In Massachusetts, businesses are allowed to incorporate, thereby becoming their own legal entities. When an incorporated business acts, whether it is to buy and sell property, agree to contracts or exercise legal rights, the process is then attributable to the business itself and not its owners. To incorporate in Massachusetts, a business must file with the Secretary of State in compliance with specific guidelines.
Benefits of Incorporation in Massachusetts
Benefits of incorporation are many. The primary benefit is that the liabilities of the business can only be satisfied by the assets specifically invested into the company by the owners. If the business had remained a personal asset of the owners, they could run the risk of losing their personal property to pay for the company's financial liabilities in case of default. A corporation might also find it easier to finance itself through loans, allowing creditors in the Southborough area to evaluate their investment by assessing the corporation rather than the individual credit-worthiness of its owners. Finally, a corporations charter requires that ownership be divided into stakes or "shares" of stock, all of equal size. This makes the process of transferring control much more practical.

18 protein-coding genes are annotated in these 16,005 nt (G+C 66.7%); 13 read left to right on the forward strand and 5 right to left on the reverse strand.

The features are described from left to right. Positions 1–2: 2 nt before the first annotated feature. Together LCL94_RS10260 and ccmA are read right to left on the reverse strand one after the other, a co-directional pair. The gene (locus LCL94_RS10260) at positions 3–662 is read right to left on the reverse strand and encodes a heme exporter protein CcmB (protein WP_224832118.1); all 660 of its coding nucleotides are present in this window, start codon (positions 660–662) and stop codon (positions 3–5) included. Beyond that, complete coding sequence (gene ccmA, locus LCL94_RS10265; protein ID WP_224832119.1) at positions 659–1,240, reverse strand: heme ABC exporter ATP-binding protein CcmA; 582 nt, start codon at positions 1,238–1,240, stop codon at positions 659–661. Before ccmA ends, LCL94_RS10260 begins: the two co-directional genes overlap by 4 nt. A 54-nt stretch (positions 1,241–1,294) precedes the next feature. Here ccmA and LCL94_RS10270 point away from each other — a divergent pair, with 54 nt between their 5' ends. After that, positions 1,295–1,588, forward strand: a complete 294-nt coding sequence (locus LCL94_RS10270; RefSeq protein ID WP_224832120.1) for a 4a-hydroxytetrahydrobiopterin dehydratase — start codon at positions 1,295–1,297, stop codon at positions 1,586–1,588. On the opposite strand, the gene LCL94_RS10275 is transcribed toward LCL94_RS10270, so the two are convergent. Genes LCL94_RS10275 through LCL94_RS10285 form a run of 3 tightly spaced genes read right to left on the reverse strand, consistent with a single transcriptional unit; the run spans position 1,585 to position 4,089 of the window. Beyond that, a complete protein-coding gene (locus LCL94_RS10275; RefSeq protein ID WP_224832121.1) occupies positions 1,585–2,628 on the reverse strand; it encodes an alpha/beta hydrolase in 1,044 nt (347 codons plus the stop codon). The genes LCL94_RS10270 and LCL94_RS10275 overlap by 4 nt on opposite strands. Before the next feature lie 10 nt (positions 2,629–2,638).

Costs of Incorporation
There are costs associated with incorporation, both short and long term. First, businesses in Massachusetts might be charged a fee to incorporate. Also, a corporation is taxed as its own entity. Disbursements to the owners of the corporation are also taxed as individual income, so this means earnings might be taxed twice. But this double taxation can be avoided with proper planning and help from a local Southborough lawyer.